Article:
Business Still Balking on Biodiversity Benefits-Sharing in Kerala

India's Kerala State Biodiversity Board is seeking federal help in implementing its Access and Benefit Sharing mechanism for the commercial use of biological resources. Board members say pharmaceutical companies, agro-based industries and tea and coffee manufacturers are among the groups thwarting implementation efforts. The board is asking for a government order mandating that companies must divert finance to the State Biodiversity Fund for conservation activities, designed to protect the resources on which their businesses depend. 

  – The Hindu has coverage.


Building Best Practices for Biodiversity in Renewable Power Projects

Renewable energy developer Anesco took to heart a glum statistic that says 60% of the UK's biodiversity has declined in the last 50 years: it's now partnering with UK environmental nonprofit RSPB to shape biodiversity management plans on Anesco's many renewable projects. RSPB will work with Anesco on its solar power farms, advising developers on best practices to benefit at-risk species and other wildlife.

  – Learn more here.


Be Wary of Ag Wetland Banks, Two Conservationists Warn

Two South Dakota conservationists say that the majority of wetland mitigation bank sites don't deliver the same functions as those that were lost, in their argument against the US Department of Agriculture's new Wetlands Mitigation Banking Program for farmers, which aims to create less costly –and less rigorous – banks for agricultural producers. The conservationists express concern that the program will act as something of an incentive for drainage, leading to massive wetland loss with poor-quality mitigation.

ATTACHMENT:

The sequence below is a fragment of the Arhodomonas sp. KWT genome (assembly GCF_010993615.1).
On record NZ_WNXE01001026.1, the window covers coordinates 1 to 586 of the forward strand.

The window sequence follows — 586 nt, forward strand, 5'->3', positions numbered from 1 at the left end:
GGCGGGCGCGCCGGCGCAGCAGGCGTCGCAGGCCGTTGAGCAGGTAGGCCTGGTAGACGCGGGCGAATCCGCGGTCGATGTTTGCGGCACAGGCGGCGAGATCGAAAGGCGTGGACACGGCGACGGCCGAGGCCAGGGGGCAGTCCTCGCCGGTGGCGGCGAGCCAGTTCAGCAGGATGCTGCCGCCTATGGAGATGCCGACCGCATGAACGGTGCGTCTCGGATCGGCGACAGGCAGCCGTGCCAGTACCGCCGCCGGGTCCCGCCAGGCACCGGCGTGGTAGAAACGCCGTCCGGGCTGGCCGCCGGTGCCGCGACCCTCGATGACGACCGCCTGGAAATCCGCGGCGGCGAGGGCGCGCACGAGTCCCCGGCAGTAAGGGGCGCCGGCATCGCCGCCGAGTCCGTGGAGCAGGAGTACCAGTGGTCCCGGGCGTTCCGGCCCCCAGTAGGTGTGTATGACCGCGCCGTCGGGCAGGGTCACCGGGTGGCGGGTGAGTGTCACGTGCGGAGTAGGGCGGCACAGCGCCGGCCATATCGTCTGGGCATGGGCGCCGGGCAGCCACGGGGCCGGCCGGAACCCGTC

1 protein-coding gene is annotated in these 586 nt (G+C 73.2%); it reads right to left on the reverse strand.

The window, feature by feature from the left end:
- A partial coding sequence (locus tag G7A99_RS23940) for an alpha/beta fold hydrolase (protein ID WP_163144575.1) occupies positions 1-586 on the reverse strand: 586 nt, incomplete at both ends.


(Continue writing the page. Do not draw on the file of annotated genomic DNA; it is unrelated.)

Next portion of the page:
– Read it here.


Collaborative Approach to Stopping Deforestation Yields Results

So-called "non-state market-driven conservation schemes" might be a mouthful, but they're successful in reducing deforestation – or at least marginally improving rates over business-as-usual, say Stanford University researchers who explored three such regimes in heavily-logged regions of Chile. They also concluded that the more collaboration that takes place between industry and environmental groups, the more successful they'll be.

  – Read it at Mongabay.




Assistant Director of Markets

Ecosystem Investment Partners - Baltimore MD, USA

EIP is a national leader in developing and selling land-based environmental offsets, principally through Section 404 Clean Water Act mitigation banks. EIP is a dynamic, entrepreneurial private firm that pioneered private equity as a capital source for large-scale, third-party mitigation offset solutions for permittees. EIP’s current portfolio of 16 mitigation banks spans 60,000 acres and includes over 100 miles of stream restoration. EIP’s projects range from bog restoration in Minnesota to coastal marsh restoration in Louisiana. EIP is in a growth phase (having recently raised our third institutional investment fund) and will be substantially increasing the number of mitigation banks owned and managed by the firm over the next 4 years. As such, we seek a dynamic professional to join our credit sales and marketing team.